I cannot do better than here quote some of Strickland's observations on this bird. He says:—"Before the beginning of this century, when the carrs of Yorkshire were the resort of countless multitudes and numerous species of wildfowl, giving employment to numbers of decoy-men, fowlers, and carr-men, I understand it was stated there were two species of Geese frequenting and breeding in the carrs, known by these people by the name of the Grey-lag and the Carr-lag. What the Grey-lag was is well known, as fortunately that bird retains the name originally given to it by the fowlers. What the Carr-lag was it is probably impossible now to demonstrate; but I have every reason to think it was this Long-billed Goose—a bird that resided and bred in the carrs along with the Grey-lag, and, like that, is no longer to be found in these districts, and, as far as I know, is not at present to be found in any part of this country, and is now one of our scarcest British birds, or almost a lost species. This bird is distinguished from the Bean-Goose by its entirely different habits, and, as before stated, by its long bill. It may be thought by some that this difference of length may be the result of age; but this cannot be maintained, as its bill is small and weak, suited to its aquatic habits—very unlike the short bill of the Bean-Goose, suited to its granivorous and herbivorous feeding."
Here then we get the crux of the whole matter. A Goose of aquatic habits would need a long swan-like neck and large swanlike feet, the two characters which are so striking in my bird! In the illustration which accompanies this paper, I publish for the first time the head and neck of Anser paludosus, side by side with that of a typical A. segetum. For their portraits to be taken the birds were placed opposite each other on exactly the same level, so that a glance will show the extraordinary disproportion in the length of neck in each bird; at the same time the difference in shape and the remarkable colouration of bill in paludosus are apparent. I feel sure that no one who may critically examine these figures will fail to be convinced that the birds are of totally distinct species. A question which may have to be discussed in the future will be, whether the bird should not be placed nearer to Anser cygnoides than A. segetum. It is almost incredible that a bird so handsome and striking in appearance as this is should have so completely escaped observation, not only here, but on the Continent as well. I can only ascribe this to the extreme rarity of the species, for it is certain that if Count Salvadori had ever seen the bird he would not have passed it over.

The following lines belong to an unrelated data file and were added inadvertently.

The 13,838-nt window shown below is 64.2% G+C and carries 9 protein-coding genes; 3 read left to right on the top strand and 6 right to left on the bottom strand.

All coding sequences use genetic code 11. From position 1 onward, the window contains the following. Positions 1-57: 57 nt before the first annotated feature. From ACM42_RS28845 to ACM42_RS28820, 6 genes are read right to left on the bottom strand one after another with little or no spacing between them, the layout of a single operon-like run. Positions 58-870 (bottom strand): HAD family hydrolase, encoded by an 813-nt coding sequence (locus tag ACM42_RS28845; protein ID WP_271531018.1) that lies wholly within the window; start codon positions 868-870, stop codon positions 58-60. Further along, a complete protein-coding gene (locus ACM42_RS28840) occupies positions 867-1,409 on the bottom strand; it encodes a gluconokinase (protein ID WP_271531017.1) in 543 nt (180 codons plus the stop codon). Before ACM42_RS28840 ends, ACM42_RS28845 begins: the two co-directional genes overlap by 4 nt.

As no complete description of this species has ever been published, so far as I can discover, I here append one:—
As before stated, the bird is of very large size, equalling a fine Grey-lag. The general tone of colouration of plumage resembles that of the Bean-Goose, but is much bolder and decisive-looking. The head is blackish umber from sides of bill, fading into a dark drabish umber for rest of head and upper neck; at base of bill the faintest possible trace of white, curiously exaggerated by the camera in figure (p. 445); the middle and lower neck has a distinct rusty brown tinge. Mantle deep dusky brown, broadly margined with pale drab and light brown. Back and rump dark slaty brown. Upper tail-coverts white, the middle ones clouded with drab. Tail of eighteen feathers, long and broad, of a rich seal-brown, each distinctly fringed and very broadly terminated with white. Breast and flanks drab, margined with paler, the flanks gradually becoming a rich seal-brown, broadly margined with white. The middle of the under parts are very pale whitish drab, gradually becoming white on abdomen and under tail-coverts. On the middle of the breast there is a black feather, with several others showing the dark pigment being thrown into them, while at the roots of most of the feathers on the sternum a dark colouring matter is making its appearance.